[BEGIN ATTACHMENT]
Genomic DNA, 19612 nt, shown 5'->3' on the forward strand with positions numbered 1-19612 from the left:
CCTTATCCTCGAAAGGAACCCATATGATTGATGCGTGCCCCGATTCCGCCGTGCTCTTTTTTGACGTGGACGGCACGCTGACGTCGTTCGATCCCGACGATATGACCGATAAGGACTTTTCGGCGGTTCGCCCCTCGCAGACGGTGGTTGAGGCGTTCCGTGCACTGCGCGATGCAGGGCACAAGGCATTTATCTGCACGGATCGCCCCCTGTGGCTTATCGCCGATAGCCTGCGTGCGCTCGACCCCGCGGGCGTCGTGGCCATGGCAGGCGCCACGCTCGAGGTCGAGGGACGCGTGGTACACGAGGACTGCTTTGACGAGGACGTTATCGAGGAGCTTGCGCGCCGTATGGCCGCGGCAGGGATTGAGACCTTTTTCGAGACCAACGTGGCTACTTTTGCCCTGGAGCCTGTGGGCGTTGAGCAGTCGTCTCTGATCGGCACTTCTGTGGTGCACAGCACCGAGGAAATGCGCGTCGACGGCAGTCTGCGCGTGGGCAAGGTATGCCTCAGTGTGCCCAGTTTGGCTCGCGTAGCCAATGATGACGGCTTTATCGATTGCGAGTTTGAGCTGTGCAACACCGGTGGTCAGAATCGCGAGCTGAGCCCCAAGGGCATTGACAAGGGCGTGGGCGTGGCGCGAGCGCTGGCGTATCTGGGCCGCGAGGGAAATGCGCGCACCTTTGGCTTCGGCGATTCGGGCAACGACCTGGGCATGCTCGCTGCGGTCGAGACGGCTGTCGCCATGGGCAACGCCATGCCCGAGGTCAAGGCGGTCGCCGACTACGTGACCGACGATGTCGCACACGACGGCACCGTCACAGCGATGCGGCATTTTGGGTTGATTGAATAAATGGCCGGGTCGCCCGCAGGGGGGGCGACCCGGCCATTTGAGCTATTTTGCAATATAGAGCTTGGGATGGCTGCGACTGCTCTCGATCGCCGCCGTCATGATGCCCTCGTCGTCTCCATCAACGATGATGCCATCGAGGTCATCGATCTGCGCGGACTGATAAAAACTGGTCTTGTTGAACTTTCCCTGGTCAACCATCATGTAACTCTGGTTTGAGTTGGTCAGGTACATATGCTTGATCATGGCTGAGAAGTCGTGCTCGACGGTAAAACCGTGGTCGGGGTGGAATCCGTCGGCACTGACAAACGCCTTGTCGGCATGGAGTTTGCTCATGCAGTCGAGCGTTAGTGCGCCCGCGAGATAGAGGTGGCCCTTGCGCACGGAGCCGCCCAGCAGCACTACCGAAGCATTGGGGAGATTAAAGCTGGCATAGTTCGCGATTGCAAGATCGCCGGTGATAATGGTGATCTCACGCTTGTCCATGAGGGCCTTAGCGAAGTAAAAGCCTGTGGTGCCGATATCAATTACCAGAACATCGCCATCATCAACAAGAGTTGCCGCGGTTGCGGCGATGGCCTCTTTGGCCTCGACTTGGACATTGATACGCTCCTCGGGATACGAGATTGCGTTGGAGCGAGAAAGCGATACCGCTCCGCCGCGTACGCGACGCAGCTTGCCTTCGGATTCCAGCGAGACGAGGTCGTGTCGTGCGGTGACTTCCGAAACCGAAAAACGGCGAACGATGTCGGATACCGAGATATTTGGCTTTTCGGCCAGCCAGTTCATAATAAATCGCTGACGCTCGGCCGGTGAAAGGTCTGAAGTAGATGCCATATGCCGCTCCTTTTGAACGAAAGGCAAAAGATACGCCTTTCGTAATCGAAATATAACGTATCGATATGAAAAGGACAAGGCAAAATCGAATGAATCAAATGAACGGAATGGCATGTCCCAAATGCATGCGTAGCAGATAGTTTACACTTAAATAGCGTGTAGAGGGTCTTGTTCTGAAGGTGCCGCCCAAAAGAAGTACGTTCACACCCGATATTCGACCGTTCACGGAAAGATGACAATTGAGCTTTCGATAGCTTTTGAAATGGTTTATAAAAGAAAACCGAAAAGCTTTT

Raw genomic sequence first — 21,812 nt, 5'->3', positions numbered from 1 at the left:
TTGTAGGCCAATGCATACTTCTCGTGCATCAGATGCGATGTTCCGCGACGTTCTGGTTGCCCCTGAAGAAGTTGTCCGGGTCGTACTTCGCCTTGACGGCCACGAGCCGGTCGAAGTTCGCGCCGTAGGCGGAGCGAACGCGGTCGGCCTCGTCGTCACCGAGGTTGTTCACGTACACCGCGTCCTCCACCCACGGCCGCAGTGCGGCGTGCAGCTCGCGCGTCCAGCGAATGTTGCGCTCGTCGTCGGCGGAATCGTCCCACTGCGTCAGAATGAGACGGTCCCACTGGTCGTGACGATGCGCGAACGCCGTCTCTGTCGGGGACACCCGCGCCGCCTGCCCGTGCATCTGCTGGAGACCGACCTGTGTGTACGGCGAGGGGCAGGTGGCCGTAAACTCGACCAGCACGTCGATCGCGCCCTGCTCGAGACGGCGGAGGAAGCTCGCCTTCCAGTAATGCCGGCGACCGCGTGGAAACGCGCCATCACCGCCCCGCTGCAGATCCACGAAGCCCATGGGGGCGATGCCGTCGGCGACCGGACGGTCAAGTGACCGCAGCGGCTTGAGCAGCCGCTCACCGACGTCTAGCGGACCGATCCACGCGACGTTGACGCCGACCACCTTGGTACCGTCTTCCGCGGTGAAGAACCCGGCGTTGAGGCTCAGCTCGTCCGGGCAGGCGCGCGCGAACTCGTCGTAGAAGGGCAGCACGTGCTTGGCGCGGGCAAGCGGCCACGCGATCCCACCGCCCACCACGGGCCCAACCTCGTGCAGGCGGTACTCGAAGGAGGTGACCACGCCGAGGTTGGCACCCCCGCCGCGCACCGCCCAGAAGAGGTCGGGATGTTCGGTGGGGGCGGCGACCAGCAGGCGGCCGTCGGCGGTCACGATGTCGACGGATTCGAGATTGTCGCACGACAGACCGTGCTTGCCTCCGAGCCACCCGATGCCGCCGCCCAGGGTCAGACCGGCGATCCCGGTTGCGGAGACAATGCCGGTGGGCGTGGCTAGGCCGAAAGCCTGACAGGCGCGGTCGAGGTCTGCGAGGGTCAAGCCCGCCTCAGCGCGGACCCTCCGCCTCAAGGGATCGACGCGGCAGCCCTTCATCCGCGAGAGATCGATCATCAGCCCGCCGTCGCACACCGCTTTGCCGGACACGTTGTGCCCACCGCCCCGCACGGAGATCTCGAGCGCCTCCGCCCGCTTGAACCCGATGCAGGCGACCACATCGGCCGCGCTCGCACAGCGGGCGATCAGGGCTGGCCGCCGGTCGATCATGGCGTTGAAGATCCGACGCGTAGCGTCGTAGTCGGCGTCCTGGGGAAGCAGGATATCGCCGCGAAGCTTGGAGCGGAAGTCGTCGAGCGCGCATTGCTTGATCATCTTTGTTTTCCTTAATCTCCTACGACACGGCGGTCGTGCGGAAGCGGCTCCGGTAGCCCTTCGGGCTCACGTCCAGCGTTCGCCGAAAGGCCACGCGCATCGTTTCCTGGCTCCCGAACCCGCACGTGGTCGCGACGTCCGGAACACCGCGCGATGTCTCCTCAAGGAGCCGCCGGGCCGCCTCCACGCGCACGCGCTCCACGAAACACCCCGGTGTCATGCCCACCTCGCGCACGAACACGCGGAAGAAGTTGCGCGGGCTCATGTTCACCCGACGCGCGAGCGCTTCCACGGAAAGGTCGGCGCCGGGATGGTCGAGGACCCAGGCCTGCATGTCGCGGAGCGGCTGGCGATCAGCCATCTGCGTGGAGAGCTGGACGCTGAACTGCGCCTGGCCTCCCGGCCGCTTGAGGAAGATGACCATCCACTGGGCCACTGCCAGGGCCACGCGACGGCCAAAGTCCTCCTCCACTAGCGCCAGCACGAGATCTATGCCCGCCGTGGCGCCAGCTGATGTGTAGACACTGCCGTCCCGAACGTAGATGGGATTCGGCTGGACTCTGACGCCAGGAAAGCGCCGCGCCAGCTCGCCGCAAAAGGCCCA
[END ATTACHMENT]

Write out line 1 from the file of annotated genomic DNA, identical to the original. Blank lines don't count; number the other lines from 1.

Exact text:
Genomic DNA, 19612 nt, shown 5'->3' on the forward strand with positions numbered 1-19612 from the left: